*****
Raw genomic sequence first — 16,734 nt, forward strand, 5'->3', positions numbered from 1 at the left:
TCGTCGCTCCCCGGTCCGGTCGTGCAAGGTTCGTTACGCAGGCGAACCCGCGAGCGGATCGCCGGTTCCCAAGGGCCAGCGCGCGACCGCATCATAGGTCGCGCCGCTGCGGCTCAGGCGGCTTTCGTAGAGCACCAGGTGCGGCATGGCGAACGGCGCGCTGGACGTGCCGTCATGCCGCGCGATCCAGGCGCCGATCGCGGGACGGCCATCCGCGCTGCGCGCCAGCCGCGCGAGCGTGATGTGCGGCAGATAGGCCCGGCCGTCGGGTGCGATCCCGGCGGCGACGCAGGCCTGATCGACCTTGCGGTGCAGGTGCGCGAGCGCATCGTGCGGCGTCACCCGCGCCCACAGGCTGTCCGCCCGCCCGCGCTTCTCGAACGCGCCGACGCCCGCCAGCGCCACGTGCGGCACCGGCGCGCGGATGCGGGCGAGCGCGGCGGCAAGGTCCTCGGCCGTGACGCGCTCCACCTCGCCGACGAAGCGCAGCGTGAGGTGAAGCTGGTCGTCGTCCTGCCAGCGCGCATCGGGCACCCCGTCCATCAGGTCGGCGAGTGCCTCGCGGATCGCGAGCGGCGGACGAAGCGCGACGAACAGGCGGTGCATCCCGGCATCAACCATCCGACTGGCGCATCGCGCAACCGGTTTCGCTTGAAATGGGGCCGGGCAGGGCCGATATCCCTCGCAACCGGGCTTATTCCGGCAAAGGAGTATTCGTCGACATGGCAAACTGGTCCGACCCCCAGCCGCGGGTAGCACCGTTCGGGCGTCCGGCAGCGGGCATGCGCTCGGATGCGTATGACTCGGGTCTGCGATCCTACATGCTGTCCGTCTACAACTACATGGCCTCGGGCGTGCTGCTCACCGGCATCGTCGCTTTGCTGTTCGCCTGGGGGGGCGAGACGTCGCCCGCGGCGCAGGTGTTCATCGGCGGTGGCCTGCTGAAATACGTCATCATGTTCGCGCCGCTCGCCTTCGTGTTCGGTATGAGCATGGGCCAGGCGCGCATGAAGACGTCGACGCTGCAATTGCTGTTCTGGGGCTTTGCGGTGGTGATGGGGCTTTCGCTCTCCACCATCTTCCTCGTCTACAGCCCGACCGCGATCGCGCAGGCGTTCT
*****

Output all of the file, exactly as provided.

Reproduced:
Raw genomic sequence first — 16,734 nt, forward strand, 5'->3', positions numbered from 1 at the left:
TCGTCGCTCCCCGGTCCGGTCGTGCAAGGTTCGTTACGCAGGCGAACCCGCGAGCGGATCGCCGGTTCCCAAGGGCCAGCGCGCGACCGCATCATAGGTCGCGCCGCTGCGGCTCAGGCGGCTTTCGTAGAGCACCAGGTGCGGCATGGCGAACGGCGCGCTGGACGTGCCGTCATGCCGCGCGATCCAGGCGCCGATCGCGGGACGGCCATCCGCGCTGCGCGCCAGCCGCGCGAGCGTGATGTGCGGCAGATAGGCCCGGCCGTCGGGTGCGATCCCGGCGGCGACGCAGGCCTGATCGACCTTGCGGTGCAGGTGCGCGAGCGCATCGTGCGGCGTCACCCGCGCCCACAGGCTGTCCGCCCGCCCGCGCTTCTCGAACGCGCCGACGCCCGCCAGCGCCACGTGCGGCACCGGCGCGCGGATGCGGGCGAGCGCGGCGGCAAGGTCCTCGGCCGTGACGCGCTCCACCTCGCCGACGAAGCGCAGCGTGAGGTGAAGCTGGTCGTCGTCCTGCCAGCGCGCATCGGGCACCCCGTCCATCAGGTCGGCGAGTGCCTCGCGGATCGCGAGCGGCGGACGAAGCGCGACGAACAGGCGGTGCATCCCGGCATCAACCATCCGACTGGCGCATCGCGCAACCGGTTTCGCTTGAAATGGGGCCGGGCAGGGCCGATATCCCTCGCAACCGGGCTTATTCCGGCAAAGGAGTATTCGTCGACATGGCAAACTGGTCCGACCCCCAGCCGCGGGTAGCACCGTTCGGGCGTCCGGCAGCGGGCATGCGCTCGGATGCGTATGACTCGGGTCTGCGATCCTACATGCTGTCCGTCTACAACTACATGGCCTCGGGCGTGCTGCTCACCGGCATCGTCGCTTTGCTGTTCGCCTGGGGGGGCGAGACGTCGCCCGCGGCGCAGGTGTTCATCGGCGGTGGCCTGCTGAAATACGTCATCATGTTCGCGCCGCTCGCCTTCGTGTTCGGTATGAGCATGGGCCAGGCGCGCATGAAGACGTCGACGCTGCAATTGCTGTTCTGGGGCTTTGCGGTGGTGATGGGGCTTTCGCTCTCCACCATCTTCCTCGTCTACAGCCCGACCGCGATCGCGCAGGCGTTCT